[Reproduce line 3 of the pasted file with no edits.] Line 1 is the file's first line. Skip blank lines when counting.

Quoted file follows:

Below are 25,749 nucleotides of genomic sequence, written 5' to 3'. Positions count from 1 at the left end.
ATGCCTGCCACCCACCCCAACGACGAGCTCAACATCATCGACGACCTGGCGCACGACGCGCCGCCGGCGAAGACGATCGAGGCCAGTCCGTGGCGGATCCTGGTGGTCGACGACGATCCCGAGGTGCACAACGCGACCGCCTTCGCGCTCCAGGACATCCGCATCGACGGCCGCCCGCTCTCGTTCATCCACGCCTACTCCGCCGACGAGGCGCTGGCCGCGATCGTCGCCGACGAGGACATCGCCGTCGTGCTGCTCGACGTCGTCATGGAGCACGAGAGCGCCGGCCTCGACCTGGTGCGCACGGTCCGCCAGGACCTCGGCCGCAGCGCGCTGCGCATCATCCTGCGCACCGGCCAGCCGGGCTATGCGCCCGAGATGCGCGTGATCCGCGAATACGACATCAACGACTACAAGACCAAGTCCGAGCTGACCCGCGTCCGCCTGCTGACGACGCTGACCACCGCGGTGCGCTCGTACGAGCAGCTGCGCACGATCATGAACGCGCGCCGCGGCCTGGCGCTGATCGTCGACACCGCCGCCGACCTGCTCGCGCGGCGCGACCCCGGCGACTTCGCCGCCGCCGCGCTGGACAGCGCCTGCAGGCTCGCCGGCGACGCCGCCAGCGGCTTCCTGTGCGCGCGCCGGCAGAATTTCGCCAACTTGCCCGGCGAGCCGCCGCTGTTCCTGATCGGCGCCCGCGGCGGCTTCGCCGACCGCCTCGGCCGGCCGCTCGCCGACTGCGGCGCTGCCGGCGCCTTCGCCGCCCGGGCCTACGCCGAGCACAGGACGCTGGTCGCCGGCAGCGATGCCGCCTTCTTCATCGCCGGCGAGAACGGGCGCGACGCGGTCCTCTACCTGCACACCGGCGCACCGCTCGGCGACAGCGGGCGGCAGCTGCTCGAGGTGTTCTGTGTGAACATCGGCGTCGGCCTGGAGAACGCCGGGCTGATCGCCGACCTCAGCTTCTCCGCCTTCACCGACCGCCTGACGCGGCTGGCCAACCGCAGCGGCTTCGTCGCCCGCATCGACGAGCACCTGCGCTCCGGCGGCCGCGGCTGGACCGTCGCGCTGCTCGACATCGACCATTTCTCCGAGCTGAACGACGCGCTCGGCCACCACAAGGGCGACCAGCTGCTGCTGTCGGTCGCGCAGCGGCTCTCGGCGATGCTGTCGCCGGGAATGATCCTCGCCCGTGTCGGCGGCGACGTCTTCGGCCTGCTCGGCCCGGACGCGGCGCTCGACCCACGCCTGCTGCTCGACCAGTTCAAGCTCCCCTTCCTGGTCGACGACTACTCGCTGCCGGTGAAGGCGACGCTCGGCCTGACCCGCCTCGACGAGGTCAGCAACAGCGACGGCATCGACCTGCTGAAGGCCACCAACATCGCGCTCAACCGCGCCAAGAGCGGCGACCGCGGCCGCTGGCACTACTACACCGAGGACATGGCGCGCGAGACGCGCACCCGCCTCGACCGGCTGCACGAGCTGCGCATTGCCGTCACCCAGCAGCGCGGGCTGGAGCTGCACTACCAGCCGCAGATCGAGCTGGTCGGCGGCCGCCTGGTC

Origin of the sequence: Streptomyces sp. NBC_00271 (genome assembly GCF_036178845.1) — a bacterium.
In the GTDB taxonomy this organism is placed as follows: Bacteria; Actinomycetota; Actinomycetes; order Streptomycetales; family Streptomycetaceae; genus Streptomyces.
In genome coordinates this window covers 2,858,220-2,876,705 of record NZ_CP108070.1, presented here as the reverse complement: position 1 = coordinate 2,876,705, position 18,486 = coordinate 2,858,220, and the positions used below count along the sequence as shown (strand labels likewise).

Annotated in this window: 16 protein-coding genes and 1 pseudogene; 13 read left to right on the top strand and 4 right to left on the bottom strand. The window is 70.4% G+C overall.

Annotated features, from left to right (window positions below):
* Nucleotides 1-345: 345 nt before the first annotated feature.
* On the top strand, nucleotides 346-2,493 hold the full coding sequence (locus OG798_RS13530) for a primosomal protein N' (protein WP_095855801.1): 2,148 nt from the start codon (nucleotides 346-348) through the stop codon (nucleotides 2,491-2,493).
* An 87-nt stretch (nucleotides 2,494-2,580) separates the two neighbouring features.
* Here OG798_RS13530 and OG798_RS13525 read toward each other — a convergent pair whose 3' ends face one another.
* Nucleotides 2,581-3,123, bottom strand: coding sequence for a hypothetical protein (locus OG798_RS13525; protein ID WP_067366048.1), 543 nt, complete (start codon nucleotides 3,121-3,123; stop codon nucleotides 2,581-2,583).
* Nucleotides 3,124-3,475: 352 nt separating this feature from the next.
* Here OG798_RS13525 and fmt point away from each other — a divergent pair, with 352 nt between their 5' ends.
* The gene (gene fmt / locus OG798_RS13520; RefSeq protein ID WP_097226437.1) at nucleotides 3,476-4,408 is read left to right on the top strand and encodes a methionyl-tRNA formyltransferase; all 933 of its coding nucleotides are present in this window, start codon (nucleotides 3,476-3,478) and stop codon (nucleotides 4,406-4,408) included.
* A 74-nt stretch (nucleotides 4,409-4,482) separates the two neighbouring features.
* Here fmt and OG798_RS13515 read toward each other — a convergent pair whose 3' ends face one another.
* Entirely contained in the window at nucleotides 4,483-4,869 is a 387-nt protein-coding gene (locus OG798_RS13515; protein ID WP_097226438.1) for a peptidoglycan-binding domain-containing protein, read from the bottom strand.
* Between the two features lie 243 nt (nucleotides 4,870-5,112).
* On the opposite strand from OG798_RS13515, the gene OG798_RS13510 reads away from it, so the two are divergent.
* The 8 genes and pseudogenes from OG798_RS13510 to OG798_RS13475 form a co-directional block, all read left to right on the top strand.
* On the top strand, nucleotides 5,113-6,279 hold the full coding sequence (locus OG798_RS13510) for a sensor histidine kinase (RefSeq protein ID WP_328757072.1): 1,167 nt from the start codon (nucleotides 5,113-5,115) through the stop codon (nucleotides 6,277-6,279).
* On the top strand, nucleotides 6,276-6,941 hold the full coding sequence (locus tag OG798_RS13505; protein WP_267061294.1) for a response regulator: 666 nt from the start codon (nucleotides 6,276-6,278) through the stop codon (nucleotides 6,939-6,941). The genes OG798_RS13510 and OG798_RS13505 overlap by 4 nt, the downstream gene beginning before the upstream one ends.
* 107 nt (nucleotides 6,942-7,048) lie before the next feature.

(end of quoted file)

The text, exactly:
Origin of the sequence: Streptomyces sp. NBC_00271 (genome assembly GCF_036178845.1) — a bacterium.